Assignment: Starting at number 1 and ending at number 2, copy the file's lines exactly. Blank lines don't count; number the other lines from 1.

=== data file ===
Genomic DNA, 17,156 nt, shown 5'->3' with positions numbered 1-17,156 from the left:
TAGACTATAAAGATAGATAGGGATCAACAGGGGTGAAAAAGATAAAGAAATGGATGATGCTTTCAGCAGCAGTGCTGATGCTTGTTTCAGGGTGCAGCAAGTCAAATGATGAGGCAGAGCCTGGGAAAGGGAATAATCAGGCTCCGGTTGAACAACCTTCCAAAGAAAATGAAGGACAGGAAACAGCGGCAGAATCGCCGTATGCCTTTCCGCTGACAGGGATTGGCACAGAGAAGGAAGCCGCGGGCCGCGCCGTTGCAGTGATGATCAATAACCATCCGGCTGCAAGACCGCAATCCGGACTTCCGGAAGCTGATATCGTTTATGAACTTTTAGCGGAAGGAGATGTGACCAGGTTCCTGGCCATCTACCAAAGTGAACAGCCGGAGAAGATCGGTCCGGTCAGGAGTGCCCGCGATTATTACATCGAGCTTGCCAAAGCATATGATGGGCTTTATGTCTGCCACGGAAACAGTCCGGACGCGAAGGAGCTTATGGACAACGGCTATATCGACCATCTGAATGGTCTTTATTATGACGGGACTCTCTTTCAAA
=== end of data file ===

Genomic DNA, 17,156 nt, shown 5'->3' with positions numbered 1-17,156 from the left:
TAGACTATAAAGATAGATAGGGATCAACAGGGGTGAAAAAGATAAAGAAATGGATGATGCTTTCAGCAGCAGTGCTGATGCTTGTTTCAGGGTGCAGCAAGTCAAATGATGAGGCAGAGCCTGGGAAAGGGAATAATCAGGCTCCGGTTGAACAACCTTCCAAAGAAAATGAAGGACAGGAAACAGCGGCAGAATCGCCGTATGCCTTTCCGCTGACAGGGATTGGCACAGAGAAGGAAGCCGCGGGCCGCGCCGTTGCAGTGATGATCAATAACCATCCGGCTGCAAGACCGCAATCCGGACTTCCGGAAGCTGATATCGTTTATGAACTTTTAGCGGAAGGAGATGTGACCAGGTTCCTGGCCATCTACCAAAGTGAACAGCCGGAGAAGATCGGTCCGGTCAGGAGTGCCCGCGATTATTACATCGAGCTTGCCAAAGCATATGATGGGCTTTATGTCTGCCACGGAAACAGTCCGGACGCGAAGGAGCTTATGGACAACGGCTATATCGACCATCTGAATGGTCTTTATTATGACGGGACTCTCTTTCAAA